“I owe you my life.”
“I’m flattered,” Jonathan says. He’s surprised by his own sincerity.
He can tell that Val’s not really paying attention to her book while they wait for the deliveryman. Her eyes keep lifting from her work, searching out his in the window.
When the doorbell rings, she leaps from the couch. “Don’t you feel bad for delivery boys in the rain? They have to work so hard so we can stay dry.” Jonathan looks at Val, half expecting a cloud of sarcasm to have swept across her face. But her eyes are wide open, and a considered smile plays on her lips.
Jonathan listens to her rush down the stairs. He hears the sound of the front door opening, then the amplification of the street noises. Soon she is running back. She puts the pizza on the coffee table and lifts the lid. Steam rises toward her face.
Jonathan walks to the foot of his bed and looks out the window onto Van Brunt. The rain has brought the night down with it. The street is dark. The streetlights come up, unsteady behind the downpour.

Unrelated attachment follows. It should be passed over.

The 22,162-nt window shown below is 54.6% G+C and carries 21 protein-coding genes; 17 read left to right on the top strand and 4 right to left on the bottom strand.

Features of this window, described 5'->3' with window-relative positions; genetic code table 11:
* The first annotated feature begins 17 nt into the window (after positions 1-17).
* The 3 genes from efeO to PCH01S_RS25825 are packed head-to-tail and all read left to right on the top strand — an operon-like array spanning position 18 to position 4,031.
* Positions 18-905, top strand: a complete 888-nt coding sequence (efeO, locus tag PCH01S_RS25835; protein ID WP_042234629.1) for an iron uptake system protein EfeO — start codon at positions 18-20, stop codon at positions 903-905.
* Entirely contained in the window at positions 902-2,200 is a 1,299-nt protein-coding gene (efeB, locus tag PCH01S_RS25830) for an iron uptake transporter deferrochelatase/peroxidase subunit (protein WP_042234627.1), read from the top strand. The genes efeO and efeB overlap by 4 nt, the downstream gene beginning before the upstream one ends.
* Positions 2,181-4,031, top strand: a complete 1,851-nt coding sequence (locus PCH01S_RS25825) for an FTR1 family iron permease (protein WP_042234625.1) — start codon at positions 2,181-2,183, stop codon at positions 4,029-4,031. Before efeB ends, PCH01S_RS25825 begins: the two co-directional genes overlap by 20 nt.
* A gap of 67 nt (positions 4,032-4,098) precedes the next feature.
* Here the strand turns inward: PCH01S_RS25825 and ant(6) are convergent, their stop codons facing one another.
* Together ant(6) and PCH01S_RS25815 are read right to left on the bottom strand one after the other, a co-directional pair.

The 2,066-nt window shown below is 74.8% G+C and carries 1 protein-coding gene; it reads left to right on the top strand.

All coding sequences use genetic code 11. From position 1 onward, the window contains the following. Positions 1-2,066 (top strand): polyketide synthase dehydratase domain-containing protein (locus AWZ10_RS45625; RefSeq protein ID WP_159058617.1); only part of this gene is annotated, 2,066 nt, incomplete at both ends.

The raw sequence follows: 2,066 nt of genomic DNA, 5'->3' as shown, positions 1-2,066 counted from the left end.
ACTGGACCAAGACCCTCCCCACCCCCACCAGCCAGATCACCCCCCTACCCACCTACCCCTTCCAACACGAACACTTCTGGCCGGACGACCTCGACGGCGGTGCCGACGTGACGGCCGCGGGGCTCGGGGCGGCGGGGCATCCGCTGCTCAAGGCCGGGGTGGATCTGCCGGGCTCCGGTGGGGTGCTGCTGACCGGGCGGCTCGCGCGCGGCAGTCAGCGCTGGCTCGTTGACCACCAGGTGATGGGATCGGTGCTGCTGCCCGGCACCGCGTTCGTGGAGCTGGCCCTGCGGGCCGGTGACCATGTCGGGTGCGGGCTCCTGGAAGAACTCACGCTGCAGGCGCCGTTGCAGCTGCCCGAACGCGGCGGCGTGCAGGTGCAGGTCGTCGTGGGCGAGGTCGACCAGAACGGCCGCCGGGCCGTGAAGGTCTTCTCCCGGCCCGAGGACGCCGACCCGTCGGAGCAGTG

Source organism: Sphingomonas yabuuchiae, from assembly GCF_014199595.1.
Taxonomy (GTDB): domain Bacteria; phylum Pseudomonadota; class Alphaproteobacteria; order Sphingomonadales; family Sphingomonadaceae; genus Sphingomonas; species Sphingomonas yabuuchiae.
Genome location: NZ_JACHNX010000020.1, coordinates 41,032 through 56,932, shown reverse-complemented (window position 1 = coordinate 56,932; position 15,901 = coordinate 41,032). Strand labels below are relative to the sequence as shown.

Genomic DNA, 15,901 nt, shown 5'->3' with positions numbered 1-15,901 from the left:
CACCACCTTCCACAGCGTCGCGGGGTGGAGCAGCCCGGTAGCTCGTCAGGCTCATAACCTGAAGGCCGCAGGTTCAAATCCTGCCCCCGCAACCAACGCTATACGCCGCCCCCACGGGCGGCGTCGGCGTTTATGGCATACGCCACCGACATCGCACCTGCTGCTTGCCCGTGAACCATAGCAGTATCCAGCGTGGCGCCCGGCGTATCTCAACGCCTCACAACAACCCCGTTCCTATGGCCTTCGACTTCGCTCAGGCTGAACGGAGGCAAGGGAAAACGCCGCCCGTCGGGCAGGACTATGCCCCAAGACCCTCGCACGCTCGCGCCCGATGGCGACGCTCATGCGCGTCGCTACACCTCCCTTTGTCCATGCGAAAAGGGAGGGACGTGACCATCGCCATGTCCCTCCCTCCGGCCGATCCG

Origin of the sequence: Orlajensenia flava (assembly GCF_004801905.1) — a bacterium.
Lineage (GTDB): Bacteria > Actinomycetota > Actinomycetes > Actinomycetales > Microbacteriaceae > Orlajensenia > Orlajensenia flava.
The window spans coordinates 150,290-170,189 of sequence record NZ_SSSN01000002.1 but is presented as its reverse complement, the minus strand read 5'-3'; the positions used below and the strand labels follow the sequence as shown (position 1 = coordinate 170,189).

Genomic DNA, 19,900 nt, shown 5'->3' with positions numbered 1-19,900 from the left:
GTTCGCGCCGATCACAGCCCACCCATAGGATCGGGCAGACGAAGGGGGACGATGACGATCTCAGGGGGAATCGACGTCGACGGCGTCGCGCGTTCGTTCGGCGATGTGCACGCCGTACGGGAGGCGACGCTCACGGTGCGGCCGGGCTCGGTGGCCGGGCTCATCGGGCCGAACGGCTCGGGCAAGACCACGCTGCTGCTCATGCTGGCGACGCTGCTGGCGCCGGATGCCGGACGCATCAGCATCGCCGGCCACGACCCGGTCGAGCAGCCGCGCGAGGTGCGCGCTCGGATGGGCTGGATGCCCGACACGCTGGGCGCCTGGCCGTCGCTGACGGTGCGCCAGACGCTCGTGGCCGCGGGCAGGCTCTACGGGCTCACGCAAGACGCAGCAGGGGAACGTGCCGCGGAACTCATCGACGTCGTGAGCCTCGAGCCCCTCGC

“Want some?” Val asks.
He sits down next to her. She frees a slice for him, but he lets it sit on the cardboard. While Val eats, he flips through her textbook. Her notes on World War I slide to the floor.
Thunder roars. He is holding Val’s textbook, tapping a lively beat onto the cardboard cover. A lively energetic beat of young legs running to stay young, legs trying never to grow old. He’s thinking of Val running down the stairs to get a pizza, running through the Houses, running down to the pier. A rhythm, a beat, a repetition, a jingle. Now he has something.
Thunder again and the sound of rain beating against his window.
“You’re not going to eat?” Val asks. “Are you one of those people who prefers cold pizza? Or maybe you don’t eat at all.”